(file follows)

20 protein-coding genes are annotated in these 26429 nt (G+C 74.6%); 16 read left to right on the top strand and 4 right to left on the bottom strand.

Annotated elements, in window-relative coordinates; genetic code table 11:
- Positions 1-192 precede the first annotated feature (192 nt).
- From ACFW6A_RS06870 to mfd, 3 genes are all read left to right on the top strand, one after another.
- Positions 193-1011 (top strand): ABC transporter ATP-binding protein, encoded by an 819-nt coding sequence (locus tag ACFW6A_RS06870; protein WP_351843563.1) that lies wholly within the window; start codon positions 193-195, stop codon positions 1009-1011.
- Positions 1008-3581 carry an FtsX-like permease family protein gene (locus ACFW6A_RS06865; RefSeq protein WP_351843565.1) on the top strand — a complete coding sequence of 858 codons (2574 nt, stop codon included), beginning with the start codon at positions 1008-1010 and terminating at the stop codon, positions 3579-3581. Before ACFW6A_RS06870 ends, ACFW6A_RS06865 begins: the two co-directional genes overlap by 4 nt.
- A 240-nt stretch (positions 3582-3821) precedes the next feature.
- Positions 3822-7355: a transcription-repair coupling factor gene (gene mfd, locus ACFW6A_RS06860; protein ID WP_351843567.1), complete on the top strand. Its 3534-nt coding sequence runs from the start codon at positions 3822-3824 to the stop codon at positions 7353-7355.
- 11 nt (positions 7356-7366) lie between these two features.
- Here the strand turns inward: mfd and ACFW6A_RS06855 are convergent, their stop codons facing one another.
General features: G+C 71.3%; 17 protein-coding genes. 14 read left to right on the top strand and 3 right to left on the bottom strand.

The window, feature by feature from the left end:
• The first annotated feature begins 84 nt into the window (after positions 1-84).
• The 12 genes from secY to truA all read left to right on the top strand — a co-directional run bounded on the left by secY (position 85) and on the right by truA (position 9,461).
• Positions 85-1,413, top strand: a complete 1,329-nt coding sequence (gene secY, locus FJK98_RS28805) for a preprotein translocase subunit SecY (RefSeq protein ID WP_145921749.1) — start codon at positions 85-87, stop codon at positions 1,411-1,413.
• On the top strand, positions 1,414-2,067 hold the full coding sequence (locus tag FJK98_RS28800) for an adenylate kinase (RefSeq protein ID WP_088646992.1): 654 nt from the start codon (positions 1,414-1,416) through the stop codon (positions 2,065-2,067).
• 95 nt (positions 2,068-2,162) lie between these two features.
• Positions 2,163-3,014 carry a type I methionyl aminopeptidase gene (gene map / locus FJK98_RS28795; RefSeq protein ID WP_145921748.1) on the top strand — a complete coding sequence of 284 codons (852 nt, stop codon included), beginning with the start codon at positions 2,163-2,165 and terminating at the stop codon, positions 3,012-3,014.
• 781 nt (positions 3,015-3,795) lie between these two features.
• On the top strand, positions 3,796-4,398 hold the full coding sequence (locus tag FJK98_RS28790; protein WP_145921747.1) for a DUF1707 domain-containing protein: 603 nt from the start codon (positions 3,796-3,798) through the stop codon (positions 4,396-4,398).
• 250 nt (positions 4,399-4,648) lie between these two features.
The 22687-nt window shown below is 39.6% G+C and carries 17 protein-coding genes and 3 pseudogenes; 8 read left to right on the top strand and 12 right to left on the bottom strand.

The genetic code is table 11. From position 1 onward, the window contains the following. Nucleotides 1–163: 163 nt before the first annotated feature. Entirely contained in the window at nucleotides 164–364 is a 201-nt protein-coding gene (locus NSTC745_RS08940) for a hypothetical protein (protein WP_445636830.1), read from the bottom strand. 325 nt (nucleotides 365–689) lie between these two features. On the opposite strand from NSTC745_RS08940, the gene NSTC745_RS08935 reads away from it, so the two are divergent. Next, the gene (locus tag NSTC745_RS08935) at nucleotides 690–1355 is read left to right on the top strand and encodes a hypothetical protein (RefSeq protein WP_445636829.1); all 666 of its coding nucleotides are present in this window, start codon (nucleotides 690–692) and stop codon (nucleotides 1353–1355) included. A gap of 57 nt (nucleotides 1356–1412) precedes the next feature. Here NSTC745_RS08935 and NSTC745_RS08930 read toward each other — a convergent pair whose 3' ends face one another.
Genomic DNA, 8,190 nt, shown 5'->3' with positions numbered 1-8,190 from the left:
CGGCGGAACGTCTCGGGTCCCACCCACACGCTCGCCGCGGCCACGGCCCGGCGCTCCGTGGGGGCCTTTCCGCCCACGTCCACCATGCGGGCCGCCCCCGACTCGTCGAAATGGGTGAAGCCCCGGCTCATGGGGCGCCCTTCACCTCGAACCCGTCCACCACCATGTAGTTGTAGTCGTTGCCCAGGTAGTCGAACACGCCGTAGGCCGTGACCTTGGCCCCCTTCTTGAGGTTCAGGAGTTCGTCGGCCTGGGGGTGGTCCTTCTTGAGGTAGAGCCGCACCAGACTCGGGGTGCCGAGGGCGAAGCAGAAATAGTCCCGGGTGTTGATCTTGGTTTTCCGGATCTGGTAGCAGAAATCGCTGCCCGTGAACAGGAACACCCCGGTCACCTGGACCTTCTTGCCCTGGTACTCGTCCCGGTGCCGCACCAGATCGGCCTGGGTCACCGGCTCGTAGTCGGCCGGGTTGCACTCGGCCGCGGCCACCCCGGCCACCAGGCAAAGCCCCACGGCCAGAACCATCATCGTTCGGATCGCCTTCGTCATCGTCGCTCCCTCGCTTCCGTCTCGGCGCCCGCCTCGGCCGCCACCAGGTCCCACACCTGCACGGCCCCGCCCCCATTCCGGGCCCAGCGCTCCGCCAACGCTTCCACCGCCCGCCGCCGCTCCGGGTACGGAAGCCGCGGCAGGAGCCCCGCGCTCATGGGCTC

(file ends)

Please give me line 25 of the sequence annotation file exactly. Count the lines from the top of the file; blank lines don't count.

CGGCGGAACGTCTCGGGTCCCACCCACACGCTCGCCGCGGCCACGGCCCGGCGCTCCGTGGGGGCCTTTCCGCCCACGTCCACCATGCGGGCCGCCCCCGACTCGTCGAAATGGGTGAAGCCCCGGCTCATGGGGCGCCCTTCACCTCGAACCCGTCCACCACCATGTAGTTGTAGTCGTTGCCCAGGTAGTCGAACACGCCGTAGGCCGTGACCTTGGCCCCCTTCTTGAGGTTCAGGAGTTCGTCGGCCTGGGGGTGGTCCTTCTTGAGGTAGAGCCGCACCAGACTCGGGGTGCCGAGGGCGAAGCAGAAATAGTCCCGGGTGTTGATCTTGGTTTTCCGGATCTGGTAGCAGAAATCGCTGCCCGTGAACAGGAACACCCCGGTCACCTGGACCTTCTTGCCCTGGTACTCGTCCCGGTGCCGCACCAGATCGGCCTGGGTCACCGGCTCGTAGTCGGCCGGGTTGCACTCGGCCGCGGCCACCCCGGCCACCAGGCAAAGCCCCACGGCCAGAACCATCATCGTTCGGATCGCCTTCGTCATCGTCGCTCCCTCGCTTCCGTCTCGGCGCCCGCCTCGGCCGCCACCAGGTCCCACACCTGCACGGCCCCGCCCCCATTCCGGGCCCAGCGCTCCGCCAACGCTTCCACCGCCCGCCGCCGCTCCGGGTACGGAAGCCGCGGCAGGAGCCCCGCGCTCATGGGCTC